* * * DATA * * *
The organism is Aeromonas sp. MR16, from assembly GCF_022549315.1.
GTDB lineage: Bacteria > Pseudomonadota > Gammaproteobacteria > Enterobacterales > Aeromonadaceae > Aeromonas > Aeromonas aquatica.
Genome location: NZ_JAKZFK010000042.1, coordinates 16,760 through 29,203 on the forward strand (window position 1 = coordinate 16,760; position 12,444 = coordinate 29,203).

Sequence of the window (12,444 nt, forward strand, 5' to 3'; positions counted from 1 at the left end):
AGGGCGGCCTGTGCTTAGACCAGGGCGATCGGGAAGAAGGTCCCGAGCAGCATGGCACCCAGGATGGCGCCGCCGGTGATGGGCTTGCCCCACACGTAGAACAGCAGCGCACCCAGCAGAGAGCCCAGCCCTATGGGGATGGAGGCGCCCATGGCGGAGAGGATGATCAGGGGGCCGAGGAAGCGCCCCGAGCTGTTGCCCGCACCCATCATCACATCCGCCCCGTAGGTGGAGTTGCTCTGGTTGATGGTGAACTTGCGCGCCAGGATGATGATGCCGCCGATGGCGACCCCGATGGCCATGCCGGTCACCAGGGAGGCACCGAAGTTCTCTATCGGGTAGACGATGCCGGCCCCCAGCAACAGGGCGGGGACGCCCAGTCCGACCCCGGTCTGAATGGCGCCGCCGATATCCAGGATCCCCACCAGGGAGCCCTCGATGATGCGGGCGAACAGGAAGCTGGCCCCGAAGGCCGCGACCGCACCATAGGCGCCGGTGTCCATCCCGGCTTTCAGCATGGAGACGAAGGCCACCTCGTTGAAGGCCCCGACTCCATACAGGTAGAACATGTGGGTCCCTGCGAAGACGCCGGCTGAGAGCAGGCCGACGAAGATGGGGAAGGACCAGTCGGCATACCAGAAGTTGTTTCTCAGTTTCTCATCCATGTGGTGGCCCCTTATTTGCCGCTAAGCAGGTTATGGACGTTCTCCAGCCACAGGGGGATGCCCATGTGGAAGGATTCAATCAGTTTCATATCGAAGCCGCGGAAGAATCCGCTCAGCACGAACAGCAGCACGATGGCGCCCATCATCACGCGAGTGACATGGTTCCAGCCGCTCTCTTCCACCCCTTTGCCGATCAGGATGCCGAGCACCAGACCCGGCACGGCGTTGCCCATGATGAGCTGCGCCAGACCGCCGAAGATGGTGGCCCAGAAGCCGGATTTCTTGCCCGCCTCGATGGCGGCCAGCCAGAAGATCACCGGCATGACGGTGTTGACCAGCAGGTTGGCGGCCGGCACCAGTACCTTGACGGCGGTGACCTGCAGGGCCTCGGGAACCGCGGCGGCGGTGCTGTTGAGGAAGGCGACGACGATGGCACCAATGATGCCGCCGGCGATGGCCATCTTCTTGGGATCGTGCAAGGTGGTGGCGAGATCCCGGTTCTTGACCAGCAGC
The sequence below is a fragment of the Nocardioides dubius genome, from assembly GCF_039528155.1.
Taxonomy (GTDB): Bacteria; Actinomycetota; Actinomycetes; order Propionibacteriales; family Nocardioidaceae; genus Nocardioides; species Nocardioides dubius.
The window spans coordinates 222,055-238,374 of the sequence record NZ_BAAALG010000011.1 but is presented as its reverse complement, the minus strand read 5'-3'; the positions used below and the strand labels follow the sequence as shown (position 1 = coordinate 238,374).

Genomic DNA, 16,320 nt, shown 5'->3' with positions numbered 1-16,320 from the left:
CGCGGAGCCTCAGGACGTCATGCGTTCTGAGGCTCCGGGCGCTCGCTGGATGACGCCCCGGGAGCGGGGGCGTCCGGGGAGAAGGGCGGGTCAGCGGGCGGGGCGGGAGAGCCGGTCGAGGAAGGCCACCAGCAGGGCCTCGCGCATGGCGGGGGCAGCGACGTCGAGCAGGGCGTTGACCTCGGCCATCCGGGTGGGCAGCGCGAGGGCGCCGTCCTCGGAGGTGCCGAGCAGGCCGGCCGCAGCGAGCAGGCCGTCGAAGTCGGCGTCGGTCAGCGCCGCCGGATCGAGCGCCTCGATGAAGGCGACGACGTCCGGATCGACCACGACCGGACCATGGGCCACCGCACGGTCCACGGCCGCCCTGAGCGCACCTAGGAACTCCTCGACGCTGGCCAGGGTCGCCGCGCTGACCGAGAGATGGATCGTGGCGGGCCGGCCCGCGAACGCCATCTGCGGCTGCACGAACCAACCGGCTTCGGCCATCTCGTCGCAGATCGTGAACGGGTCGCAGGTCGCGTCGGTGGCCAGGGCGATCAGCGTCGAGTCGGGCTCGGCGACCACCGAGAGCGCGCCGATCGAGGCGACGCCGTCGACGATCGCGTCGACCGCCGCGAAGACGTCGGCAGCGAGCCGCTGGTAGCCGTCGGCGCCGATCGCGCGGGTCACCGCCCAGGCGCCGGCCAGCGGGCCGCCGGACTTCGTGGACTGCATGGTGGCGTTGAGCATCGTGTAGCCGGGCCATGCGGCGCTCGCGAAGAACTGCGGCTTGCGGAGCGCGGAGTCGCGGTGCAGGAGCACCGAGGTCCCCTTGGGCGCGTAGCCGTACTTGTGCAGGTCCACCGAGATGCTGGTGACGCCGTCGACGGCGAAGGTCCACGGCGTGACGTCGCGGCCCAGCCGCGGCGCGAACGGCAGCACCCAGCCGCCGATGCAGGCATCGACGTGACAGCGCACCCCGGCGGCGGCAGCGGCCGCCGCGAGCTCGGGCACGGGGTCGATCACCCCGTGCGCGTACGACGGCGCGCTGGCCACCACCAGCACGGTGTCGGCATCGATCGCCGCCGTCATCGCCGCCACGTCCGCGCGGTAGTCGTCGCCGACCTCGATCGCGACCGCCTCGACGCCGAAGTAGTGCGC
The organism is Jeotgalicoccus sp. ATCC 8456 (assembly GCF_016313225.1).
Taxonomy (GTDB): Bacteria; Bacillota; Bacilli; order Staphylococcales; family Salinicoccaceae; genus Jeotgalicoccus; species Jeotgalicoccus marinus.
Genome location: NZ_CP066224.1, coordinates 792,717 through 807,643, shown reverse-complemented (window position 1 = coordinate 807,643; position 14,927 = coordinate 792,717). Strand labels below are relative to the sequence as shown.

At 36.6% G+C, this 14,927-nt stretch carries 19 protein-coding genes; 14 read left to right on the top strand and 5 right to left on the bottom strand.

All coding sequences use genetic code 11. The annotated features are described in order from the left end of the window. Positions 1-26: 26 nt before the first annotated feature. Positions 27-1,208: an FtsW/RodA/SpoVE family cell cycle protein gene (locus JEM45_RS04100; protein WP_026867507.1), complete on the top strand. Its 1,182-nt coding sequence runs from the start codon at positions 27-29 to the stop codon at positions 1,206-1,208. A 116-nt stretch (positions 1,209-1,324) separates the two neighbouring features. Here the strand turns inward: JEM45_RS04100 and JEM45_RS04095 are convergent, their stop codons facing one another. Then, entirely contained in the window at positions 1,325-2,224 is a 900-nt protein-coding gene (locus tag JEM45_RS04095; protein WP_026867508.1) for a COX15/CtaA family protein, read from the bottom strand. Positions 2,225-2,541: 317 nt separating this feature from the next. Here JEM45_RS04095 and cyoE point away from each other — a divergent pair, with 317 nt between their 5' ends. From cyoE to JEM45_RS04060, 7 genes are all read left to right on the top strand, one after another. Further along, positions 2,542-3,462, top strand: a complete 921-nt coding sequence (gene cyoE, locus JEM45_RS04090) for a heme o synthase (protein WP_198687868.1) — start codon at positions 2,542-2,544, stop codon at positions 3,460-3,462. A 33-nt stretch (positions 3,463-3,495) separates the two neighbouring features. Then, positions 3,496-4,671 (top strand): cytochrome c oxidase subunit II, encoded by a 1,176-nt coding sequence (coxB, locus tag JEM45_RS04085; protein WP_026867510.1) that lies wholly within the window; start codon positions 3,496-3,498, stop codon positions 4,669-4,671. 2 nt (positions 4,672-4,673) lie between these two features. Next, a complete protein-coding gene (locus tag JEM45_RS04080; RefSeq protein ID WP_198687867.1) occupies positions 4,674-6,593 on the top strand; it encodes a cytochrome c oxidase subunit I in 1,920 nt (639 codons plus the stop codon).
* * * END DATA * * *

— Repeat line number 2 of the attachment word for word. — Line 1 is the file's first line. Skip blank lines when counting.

GTDB lineage: Bacteria > Pseudomonadota > Gammaproteobacteria > Enterobacterales > Aeromonadaceae > Aeromonas > Aeromonas aquatica.